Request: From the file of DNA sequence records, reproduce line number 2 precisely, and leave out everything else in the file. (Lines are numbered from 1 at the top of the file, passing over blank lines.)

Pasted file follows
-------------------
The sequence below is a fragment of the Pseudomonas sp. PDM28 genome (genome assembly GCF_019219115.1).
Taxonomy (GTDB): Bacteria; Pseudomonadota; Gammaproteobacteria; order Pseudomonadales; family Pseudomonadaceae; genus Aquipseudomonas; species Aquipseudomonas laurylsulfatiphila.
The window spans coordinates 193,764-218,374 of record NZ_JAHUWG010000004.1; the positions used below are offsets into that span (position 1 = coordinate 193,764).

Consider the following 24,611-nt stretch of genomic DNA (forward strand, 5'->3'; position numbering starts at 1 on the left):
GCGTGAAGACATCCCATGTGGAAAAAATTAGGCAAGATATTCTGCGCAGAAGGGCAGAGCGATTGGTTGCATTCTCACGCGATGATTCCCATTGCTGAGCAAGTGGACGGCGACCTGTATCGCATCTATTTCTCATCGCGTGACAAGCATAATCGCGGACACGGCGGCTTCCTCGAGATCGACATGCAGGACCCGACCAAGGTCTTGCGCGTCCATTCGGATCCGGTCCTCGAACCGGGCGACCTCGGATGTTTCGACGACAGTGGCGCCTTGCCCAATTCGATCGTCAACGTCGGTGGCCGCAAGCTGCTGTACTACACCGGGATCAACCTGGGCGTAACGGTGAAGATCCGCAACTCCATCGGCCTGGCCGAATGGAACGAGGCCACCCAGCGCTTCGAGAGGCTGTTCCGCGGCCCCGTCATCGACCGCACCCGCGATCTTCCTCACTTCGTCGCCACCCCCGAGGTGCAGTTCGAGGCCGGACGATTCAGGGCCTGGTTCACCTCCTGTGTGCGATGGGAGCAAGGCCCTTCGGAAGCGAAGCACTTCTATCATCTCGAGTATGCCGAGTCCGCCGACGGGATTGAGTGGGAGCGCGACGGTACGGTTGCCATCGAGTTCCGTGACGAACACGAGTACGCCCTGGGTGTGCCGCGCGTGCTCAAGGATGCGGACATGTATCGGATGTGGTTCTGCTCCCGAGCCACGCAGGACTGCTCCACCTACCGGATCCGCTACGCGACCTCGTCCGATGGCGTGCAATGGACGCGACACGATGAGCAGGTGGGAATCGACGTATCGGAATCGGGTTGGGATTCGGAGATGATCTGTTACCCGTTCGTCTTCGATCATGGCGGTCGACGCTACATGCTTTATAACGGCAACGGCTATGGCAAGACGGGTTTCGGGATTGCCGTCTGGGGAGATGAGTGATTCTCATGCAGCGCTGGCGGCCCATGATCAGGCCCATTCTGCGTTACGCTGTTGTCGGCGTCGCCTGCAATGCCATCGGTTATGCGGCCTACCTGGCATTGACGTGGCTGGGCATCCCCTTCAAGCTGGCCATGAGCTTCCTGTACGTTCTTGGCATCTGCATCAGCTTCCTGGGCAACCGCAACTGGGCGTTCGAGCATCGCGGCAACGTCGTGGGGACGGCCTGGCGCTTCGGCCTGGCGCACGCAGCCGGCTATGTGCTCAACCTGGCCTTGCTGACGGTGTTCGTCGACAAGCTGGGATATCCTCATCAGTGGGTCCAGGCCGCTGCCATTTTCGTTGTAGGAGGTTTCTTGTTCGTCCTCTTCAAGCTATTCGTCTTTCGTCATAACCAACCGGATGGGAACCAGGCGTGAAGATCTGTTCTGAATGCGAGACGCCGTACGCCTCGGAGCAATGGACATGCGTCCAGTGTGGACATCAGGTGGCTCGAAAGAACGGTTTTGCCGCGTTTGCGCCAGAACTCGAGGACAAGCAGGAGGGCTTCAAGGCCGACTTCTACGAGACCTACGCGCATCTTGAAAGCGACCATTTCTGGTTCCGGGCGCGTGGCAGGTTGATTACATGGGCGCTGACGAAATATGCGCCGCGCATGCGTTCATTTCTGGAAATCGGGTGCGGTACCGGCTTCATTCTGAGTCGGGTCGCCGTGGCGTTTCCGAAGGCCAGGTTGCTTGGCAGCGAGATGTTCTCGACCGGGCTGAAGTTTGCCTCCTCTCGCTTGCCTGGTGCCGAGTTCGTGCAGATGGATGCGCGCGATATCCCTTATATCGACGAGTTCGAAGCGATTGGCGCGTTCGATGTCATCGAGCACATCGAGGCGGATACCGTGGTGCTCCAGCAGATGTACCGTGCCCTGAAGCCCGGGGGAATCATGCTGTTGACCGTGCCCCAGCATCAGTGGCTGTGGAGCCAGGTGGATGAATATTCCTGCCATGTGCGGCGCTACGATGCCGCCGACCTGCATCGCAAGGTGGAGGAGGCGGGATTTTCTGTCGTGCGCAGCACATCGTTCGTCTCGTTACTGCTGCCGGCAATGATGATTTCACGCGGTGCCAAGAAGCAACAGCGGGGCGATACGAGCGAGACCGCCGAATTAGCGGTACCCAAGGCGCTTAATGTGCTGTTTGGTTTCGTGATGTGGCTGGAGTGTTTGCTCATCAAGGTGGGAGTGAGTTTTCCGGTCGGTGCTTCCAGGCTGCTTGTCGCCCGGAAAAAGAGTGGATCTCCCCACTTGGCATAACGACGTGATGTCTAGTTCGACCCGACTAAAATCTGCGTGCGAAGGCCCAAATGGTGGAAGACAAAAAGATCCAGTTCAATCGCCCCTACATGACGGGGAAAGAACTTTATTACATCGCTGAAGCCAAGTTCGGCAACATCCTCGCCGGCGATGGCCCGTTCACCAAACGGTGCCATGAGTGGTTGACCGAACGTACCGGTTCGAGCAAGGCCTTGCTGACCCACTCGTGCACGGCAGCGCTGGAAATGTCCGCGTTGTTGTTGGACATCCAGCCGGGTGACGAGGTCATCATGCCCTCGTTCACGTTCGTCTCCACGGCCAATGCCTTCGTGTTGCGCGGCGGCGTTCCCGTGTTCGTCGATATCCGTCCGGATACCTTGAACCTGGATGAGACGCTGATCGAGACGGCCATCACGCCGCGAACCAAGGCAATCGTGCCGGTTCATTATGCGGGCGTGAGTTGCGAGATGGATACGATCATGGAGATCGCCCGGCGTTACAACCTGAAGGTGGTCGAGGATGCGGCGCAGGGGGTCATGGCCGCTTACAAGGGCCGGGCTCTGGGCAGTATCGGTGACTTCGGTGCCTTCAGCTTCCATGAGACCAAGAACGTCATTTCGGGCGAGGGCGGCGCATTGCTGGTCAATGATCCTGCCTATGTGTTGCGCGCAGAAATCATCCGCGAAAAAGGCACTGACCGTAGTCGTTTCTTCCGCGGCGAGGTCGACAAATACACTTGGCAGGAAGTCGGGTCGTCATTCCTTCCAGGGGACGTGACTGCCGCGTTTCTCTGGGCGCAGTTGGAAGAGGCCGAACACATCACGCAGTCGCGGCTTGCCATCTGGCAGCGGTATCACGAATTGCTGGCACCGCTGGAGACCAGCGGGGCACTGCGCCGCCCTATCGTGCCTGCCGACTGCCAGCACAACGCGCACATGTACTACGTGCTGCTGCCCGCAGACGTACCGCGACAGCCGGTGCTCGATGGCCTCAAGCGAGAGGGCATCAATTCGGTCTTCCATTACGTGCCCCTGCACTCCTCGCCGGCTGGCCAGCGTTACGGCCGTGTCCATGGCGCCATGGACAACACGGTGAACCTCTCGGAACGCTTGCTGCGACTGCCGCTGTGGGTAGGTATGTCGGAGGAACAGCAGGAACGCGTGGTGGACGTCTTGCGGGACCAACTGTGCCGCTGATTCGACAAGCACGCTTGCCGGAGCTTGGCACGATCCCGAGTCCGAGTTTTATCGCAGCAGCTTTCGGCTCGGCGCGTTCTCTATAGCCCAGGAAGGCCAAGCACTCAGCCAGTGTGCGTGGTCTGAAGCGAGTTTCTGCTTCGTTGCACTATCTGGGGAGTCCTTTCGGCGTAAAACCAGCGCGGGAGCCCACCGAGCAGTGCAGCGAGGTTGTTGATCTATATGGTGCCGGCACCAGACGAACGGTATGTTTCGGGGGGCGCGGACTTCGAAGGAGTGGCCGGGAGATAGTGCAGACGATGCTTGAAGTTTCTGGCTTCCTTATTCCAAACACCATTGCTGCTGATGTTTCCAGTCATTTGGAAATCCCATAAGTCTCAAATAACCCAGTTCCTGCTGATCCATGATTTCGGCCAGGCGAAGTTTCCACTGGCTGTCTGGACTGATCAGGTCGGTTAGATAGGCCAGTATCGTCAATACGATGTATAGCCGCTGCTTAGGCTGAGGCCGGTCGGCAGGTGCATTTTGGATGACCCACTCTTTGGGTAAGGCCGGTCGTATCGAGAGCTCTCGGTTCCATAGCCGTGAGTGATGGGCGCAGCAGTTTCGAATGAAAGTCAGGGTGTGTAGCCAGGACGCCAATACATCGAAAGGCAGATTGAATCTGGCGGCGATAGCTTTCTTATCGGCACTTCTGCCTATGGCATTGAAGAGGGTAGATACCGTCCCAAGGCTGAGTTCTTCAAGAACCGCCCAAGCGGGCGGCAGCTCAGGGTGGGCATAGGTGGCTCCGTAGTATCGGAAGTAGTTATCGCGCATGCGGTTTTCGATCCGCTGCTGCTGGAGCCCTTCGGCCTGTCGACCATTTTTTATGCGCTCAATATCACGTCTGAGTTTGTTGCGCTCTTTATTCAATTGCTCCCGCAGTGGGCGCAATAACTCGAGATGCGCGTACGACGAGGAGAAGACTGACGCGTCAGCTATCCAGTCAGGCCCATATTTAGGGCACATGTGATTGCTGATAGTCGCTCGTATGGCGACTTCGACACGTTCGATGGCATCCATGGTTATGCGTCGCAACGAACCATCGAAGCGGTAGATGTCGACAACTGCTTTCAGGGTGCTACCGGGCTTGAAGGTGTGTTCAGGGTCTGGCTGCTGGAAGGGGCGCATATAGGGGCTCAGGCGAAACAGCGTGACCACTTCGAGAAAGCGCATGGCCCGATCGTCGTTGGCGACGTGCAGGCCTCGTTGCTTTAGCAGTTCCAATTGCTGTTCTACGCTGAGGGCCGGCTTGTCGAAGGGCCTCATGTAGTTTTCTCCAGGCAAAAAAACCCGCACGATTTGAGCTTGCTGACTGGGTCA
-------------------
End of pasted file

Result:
Taxonomy (GTDB): Bacteria; Pseudomonadota; Gammaproteobacteria; order Pseudomonadales; family Pseudomonadaceae; genus Aquipseudomonas; species Aquipseudomonas laurylsulfatiphila.